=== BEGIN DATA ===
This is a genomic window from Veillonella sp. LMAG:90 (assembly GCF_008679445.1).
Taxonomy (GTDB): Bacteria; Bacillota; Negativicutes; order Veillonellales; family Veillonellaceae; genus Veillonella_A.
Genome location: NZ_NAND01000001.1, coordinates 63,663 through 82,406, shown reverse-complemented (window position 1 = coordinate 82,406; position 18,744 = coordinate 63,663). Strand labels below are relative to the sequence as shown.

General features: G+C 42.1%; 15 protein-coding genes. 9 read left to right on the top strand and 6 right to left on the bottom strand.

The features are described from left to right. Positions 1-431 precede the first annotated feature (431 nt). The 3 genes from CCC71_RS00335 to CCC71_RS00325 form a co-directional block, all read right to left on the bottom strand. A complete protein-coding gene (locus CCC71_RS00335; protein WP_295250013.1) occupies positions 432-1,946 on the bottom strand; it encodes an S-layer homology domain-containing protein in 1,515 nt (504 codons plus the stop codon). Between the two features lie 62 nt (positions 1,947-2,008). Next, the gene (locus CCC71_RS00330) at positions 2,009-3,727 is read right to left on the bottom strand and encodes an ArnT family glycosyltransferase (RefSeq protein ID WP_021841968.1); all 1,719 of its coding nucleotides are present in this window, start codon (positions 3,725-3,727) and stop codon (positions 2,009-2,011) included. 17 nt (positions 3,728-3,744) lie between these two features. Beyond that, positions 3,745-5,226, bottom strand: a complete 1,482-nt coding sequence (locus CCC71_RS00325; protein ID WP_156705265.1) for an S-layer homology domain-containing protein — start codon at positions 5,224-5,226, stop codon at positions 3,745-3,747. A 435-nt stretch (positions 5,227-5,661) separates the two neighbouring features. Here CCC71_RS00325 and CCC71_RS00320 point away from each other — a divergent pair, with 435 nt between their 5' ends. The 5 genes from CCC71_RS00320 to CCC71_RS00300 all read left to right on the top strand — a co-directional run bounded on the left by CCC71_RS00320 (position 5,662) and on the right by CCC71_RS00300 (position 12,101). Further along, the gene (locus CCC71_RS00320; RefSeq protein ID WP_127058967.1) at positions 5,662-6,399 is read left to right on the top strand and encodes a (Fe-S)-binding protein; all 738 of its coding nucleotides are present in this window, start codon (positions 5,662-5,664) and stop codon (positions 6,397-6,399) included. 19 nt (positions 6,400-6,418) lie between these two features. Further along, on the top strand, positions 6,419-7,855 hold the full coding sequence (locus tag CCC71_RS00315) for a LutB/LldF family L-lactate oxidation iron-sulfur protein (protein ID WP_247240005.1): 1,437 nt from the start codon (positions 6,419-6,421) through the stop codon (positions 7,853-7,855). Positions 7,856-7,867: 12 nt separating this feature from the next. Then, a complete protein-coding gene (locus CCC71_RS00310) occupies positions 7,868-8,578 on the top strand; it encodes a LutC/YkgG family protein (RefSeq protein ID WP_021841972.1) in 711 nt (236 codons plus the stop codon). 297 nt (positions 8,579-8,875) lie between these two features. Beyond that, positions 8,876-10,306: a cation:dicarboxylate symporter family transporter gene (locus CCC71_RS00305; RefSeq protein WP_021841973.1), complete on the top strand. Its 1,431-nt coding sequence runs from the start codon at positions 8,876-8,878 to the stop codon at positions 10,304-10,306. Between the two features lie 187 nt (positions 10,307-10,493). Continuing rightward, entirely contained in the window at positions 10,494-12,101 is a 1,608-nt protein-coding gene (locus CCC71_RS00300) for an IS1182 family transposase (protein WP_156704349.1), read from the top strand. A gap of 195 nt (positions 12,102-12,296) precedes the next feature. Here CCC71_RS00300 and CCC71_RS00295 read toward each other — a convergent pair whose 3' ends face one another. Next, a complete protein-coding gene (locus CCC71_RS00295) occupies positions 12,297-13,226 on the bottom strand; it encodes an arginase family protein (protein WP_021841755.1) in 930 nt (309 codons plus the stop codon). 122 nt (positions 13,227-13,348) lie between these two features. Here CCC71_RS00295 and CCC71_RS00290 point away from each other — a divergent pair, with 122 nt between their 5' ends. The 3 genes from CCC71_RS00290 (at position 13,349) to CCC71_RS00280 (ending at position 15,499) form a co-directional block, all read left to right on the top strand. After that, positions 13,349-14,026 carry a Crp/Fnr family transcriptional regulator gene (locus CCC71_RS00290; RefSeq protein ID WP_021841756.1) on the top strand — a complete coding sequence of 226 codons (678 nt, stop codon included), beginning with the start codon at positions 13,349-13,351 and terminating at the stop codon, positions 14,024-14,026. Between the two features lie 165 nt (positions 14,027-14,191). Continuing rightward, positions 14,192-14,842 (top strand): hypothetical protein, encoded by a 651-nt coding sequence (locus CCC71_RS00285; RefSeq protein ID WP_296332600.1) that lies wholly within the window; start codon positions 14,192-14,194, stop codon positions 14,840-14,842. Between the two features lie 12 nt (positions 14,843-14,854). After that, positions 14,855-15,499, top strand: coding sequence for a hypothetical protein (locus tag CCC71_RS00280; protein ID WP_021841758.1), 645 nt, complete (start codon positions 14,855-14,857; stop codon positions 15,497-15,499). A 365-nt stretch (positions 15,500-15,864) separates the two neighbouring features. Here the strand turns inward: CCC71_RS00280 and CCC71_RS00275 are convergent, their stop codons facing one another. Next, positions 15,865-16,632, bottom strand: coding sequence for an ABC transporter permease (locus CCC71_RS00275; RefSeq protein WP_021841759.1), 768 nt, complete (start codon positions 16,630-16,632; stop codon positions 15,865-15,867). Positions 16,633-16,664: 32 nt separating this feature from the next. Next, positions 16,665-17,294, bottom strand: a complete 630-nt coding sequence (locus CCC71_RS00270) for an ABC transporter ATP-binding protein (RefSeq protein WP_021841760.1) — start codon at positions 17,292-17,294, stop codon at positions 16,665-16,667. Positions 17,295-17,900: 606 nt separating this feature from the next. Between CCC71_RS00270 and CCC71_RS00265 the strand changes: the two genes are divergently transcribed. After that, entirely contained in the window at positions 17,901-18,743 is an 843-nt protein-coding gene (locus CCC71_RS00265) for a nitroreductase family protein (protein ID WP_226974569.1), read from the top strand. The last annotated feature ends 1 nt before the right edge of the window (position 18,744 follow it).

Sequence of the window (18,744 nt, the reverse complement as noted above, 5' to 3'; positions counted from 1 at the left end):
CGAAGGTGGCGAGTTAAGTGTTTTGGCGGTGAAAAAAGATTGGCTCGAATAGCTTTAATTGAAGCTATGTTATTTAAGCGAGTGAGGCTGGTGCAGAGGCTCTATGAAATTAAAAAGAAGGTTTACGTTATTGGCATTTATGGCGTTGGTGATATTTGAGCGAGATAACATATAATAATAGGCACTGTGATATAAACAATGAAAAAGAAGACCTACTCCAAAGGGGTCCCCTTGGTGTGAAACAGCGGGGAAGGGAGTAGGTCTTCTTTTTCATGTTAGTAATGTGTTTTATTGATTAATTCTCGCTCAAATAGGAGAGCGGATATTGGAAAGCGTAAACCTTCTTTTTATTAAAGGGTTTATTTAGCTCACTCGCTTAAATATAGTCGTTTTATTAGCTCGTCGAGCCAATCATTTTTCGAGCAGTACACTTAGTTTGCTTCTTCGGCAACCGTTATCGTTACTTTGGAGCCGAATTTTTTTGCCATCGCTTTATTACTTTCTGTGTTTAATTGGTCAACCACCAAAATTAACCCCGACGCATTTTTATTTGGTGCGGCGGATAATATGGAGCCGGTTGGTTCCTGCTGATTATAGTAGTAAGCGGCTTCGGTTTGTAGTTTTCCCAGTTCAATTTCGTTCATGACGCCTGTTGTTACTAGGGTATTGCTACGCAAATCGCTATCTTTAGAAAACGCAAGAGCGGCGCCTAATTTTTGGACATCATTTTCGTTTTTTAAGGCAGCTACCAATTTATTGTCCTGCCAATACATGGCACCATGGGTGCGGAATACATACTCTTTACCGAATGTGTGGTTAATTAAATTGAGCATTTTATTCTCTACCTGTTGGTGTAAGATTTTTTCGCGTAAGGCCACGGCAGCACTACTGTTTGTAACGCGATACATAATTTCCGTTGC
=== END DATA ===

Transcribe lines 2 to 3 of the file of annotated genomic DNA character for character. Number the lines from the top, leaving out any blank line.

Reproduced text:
Taxonomy (GTDB): Bacteria; Bacillota; Negativicutes; order Veillonellales; family Veillonellaceae; genus Veillonella_A.
Genome location: NZ_NAND01000001.1, coordinates 63,663 through 82,406, shown reverse-complemented (window position 1 = coordinate 82,406; position 18,744 = coordinate 63,663). Strand labels below are relative to the sequence as shown.